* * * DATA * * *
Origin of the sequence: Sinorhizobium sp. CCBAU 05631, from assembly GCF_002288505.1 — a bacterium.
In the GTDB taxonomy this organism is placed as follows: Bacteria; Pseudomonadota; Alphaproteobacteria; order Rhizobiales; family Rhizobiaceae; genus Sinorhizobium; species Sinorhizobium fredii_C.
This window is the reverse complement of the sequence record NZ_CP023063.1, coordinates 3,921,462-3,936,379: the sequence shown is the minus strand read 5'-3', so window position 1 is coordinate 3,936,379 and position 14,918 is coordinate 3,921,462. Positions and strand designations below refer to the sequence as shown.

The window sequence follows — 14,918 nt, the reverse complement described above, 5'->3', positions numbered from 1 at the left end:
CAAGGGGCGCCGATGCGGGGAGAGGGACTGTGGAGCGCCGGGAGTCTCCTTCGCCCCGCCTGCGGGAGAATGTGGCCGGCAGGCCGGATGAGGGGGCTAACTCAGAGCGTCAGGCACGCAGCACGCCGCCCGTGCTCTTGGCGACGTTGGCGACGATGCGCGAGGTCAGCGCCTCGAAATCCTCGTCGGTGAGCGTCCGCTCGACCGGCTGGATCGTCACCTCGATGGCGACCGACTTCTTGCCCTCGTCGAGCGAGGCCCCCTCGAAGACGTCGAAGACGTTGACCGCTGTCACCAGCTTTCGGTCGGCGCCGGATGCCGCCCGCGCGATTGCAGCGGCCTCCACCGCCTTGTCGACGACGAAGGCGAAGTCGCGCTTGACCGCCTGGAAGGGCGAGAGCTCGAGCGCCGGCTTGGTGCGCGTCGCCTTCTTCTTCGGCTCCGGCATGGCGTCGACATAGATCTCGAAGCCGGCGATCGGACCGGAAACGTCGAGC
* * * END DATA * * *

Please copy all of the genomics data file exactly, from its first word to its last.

Origin of the sequence: Sinorhizobium sp. CCBAU 05631, from assembly GCF_002288505.1 — a bacterium.
In the GTDB taxonomy this organism is placed as follows: Bacteria; Pseudomonadota; Alphaproteobacteria; order Rhizobiales; family Rhizobiaceae; genus Sinorhizobium; species Sinorhizobium fredii_C.
This window is the reverse complement of the sequence record NZ_CP023063.1, coordinates 3,921,462-3,936,379: the sequence shown is the minus strand read 5'-3', so window position 1 is coordinate 3,936,379 and position 14,918 is coordinate 3,921,462. Positions and strand designations below refer to the sequence as shown.

The window sequence follows — 14,918 nt, the reverse complement described above, 5'->3', positions numbered from 1 at the left end:
CAAGGGGCGCCGATGCGGGGAGAGGGACTGTGGAGCGCCGGGAGTCTCCTTCGCCCCGCCTGCGGGAGAATGTGGCCGGCAGGCCGGATGAGGGGGCTAACTCAGAGCGTCAGGCACGCAGCACGCCGCCCGTGCTCTTGGCGACGTTGGCGACGATGCGCGAGGTCAGCGCCTCGAAATCCTCGTCGGTGAGCGTCCGCTCGACCGGCTGGATCGTCACCTCGATGGCGACCGACTTCTTGCCCTCGTCGAGCGAGGCCCCCTCGAAGACGTCGAAGACGTTGACCGCTGTCACCAGCTTTCGGTCGGCGCCGGATGCCGCCCGCGCGATTGCAGCGGCCTCCACCGCCTTGTCGACGACGAAGGCGAAGTCGCGCTTGACCGCCTGGAAGGGCGAGAGCTCGAGCGCCGGCTTGGTGCGCGTCGCCTTCTTCTTCGGCTCCGGCATGGCGTCGACATAGATCTCGAAGCCGGCGATCGGACCGGAAACGTCGAGC